Indian shares plunge as raging virus threatens economic recovery

Sensex, Nifty slide as record COVID-19 surge sparks new curbs
A broker reacts while trading at his computer terminal at a stock brokerage firm in Mumbai, India, February 1, 2020. Photo: REUTERS/Francis Mascarenhas/File Photo

Bengaluru: Indian shares plunged on Monday as COVID-19 cases continued to rise relentlessly and a hard-hit state considered a stricter lockdown, threatening to derail a recovery in Asia's third-largest economy.

The NSE Nifty 50 index was down 2.44% at 14,474.10 by 0440 GMT, while the S&P BSE Sensex was 2.42% lower at 48,374.94. The two indexes have now retreated 6%-8% from their mid-February record highs.

The rupee continued its decline, falling to a near 8-month low of 74.96 against the dollar.

India on Monday reported another record daily surge in coronavirus cases, with the total now eclipsing Brazil's tally. The state of Maharashtra is considering a lockdown and could take a final decision this week, a senior government official said.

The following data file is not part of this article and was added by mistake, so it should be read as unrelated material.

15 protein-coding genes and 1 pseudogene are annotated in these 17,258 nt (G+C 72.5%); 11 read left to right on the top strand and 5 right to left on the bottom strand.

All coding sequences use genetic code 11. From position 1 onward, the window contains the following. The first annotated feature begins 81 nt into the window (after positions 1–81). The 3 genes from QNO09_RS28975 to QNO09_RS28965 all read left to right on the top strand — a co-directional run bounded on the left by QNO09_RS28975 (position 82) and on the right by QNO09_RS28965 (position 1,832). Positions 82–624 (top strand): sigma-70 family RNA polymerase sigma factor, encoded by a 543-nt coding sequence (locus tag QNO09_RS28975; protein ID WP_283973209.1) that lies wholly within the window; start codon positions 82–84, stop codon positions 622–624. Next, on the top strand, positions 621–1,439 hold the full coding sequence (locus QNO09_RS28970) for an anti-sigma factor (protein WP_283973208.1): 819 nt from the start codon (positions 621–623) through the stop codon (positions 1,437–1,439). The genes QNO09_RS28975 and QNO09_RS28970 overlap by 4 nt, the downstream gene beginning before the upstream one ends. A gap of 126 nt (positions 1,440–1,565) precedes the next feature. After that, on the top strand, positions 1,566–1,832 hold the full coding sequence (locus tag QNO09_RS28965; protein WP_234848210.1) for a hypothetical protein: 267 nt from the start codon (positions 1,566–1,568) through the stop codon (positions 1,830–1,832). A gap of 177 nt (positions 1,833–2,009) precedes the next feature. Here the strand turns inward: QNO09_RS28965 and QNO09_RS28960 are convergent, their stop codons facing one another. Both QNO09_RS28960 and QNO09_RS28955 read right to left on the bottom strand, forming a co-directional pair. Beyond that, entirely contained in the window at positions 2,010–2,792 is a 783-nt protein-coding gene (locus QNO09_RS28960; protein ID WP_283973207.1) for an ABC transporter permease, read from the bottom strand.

"Since the second wave of the pandemic is turning out worse than expected, there is profound uncertainty about its impact on the economy and markets," said V K. Vijayakumar, chief investment strategist at Geojit Financial Services.

Given the worsening situation in economically significant Maharashtra, Vijayakumar said the market's assumption of 11% economic growth and above-30% earnings growth could take a hit.

Stocks across most industries declined, with financial shares being hit the hardest. HDFC Bank and HDFC were the two biggest drags on the Nifty 50, falling over 3% each.

Software services firm Infosys was among the few stocks to gain, rising about 1% after a share buyback proposal.

Cipla, Dr Reddy's and Sun Pharma - all sellers of COVID-19 medication - gained 1%-3%.

India's corporate earnings season kicks off from Monday, with Tata Consultancy Services expected to report March-quarter results.

Data on the country's retail inflation for March is also expected later in the day. A Reuters poll of economists predicts that the reading likely edged up to a four-month high in March.

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